Public vs. Private Cloud:  Silos vs. DevOps

In our last two posts, we discussed how the public cloud differs from the private cloud in ways that will impact your approach to managing infrastructure and implementing DevOps.  

First, we discussed how the public cloud is API-driven vs. server driven.  Then we discussed the impact of how you prioritize workloads based on how public cloud instances behave differently from on-prem VMs.

This time, we bring up another big difference between the public and private cloud – in the on-prem world you manage infrastructure and organizational structure in silos, but in the public cloud, you drive infrastructure with code.

That is, in the on-prem or private cloud world, there are usually three different teams, each which drive different processes in three different ‘layers.’  Specifically:

  • Development teams write code and test the apps
  • Operational teams deploy and monitor the apps
  • Infrastructure teams provision servers, networking, and storage to host the apps 

Fundamentally, in the on-prem world, you are are dealing with a fixed set of resources, and the teams are coordinating the provisioning and allocation of these fixed resources via trouble tickets.

If you need a resource, you ask the next layer, and they may or may not have the needed sources on hand.  If they don’t have it, they have to reprioritize other projects or procure and provision new resources.

This means that if development needs 100 VMs to do a large-scale test, it could be a month or more before they get what they need.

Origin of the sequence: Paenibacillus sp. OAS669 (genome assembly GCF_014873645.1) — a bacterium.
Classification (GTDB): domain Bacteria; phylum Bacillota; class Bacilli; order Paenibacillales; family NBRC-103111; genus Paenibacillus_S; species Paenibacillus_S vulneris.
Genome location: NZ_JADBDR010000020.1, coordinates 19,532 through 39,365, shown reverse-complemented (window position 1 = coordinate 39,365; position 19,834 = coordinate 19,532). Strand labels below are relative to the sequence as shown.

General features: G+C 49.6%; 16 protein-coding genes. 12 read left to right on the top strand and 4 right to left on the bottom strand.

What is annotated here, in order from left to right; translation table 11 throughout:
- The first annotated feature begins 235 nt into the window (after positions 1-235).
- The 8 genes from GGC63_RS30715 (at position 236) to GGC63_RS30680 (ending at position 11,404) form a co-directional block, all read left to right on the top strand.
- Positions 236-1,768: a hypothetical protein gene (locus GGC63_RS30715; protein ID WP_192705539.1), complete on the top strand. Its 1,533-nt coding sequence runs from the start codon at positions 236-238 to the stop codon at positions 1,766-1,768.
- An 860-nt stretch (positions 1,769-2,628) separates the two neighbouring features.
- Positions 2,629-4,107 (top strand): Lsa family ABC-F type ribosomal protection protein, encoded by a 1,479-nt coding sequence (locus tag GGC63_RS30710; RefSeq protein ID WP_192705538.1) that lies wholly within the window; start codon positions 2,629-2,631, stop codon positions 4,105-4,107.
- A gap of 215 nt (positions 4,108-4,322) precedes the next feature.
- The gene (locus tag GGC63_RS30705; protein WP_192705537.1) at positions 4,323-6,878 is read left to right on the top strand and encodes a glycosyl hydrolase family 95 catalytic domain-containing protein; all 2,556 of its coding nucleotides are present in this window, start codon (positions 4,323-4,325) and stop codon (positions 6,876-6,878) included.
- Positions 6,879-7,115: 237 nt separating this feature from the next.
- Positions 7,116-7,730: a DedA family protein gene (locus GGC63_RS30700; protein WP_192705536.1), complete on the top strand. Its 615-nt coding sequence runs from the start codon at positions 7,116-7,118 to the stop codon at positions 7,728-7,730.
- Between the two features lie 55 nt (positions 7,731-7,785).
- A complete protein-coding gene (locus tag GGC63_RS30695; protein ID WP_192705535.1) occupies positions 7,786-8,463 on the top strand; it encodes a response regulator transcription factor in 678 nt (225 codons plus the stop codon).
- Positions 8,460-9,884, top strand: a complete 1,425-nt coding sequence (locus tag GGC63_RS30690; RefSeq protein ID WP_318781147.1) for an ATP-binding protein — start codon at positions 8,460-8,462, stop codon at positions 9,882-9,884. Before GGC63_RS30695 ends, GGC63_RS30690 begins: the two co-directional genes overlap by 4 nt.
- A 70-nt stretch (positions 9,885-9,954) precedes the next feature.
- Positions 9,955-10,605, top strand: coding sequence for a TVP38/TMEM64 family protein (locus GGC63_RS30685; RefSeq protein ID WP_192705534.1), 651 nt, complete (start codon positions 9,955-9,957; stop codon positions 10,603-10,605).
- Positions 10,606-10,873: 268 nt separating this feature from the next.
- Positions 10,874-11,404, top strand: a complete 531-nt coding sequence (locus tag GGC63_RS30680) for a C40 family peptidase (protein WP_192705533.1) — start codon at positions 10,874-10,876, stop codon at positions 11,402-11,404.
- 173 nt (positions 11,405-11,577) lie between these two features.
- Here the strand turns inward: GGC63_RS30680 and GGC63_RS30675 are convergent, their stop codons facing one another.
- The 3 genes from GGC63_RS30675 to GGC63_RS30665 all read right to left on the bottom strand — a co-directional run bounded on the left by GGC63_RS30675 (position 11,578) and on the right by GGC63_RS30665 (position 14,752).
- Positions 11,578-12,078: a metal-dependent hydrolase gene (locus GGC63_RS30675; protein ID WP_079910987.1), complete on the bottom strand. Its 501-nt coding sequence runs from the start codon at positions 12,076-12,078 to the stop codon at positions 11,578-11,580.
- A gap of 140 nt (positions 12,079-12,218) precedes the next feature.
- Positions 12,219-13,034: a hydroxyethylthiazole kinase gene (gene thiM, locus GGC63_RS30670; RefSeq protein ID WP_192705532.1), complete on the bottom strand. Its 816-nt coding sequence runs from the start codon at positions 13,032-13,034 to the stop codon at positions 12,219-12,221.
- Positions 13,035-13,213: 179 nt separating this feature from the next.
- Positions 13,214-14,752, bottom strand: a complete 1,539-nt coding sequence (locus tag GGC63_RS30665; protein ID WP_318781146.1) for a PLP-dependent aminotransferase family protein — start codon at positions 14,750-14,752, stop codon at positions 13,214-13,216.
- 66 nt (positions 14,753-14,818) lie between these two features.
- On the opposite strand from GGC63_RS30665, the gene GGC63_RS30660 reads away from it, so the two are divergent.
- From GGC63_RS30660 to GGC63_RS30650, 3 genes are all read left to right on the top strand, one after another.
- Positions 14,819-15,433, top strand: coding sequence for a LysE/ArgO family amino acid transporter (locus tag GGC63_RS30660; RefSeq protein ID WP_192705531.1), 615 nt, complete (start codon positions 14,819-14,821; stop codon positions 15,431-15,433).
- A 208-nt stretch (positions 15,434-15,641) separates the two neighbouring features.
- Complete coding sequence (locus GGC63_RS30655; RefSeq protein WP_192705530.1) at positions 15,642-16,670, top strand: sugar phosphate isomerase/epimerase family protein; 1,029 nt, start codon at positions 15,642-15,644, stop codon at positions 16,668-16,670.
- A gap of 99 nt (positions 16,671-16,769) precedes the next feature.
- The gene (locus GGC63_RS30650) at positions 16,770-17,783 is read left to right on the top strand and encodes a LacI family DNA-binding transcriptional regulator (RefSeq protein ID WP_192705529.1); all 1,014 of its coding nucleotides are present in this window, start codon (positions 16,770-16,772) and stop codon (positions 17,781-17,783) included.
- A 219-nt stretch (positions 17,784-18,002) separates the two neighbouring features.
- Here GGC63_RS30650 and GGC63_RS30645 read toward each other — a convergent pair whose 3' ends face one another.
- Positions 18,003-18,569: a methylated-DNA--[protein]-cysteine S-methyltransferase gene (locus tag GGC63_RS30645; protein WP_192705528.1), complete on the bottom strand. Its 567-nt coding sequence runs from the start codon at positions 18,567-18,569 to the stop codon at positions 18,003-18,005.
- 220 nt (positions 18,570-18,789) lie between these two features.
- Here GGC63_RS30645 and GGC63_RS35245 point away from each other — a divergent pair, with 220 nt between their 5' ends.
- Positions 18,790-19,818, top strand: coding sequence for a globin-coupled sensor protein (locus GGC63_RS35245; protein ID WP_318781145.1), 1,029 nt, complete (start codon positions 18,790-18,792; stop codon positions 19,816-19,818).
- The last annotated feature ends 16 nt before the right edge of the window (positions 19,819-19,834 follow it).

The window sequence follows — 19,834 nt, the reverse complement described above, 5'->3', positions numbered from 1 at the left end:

Now, this structure does provide a lot of value.   For example, this makes it possible to impose certain governance policies very reliably.  Each group becomes an expert in enforcing its own part of the overall policy.

On the downside, however, it does promote bureaucracy and has a big negative effect on agility.

In contrast, you drive the public cloud with code

The public cloud is completely driven by APIs.  Using these, you can quickly scale up to effectively infinite on-demand resources.

So the focus is how can I get my job done as quickly as possible, rather than how do I do get the resources to do my job.

Instead of driving your infrastructure with trouble tickets, you are now driving the public cloud with code.  

Driving your public cloud with code and software makes you much more agile!

Driving your public cloud with code also gives you much better utilization with capabilities like self-service and auto-scaling.   Throw in the ability to buy the right kind of resources for your job, such as spot instances (80% discount) and that is the icing on the cake!

Whereas in the private cloud you spend a lot of your time managing resource constraints, in the public cloud you are focussed on optimizing time constraints. How do I get this work done as fast as possible, given essentially unlimited computing resources?

Now that you are time-constrained, you ask if the job is worth the time and the cost of running it.

This gets to the core of the change in thinking from private to public cloud. 

So much in private cloud is about the allocation of resources, managing queues, who gets access, identifying bottlenecks, etc.

But once you go to the public cloud, you have as many resources as you need on demand, so if you are operating properly, you don’t have to wait for resources. No more queues!

And with self-service, you don’t have to wait for other people either.

All the thinking becomes focused on how do I ship my product the fastest. 

But it's not entirely that simple. If you are going to operate in the public cloud, the key to success is embracing DevOps to enable self-service and the optimization of time constraints.

More on that next time, or see our recorded webinar “AWS is different!  How can containers help?” below or on our cloud best practices YouTube channel.



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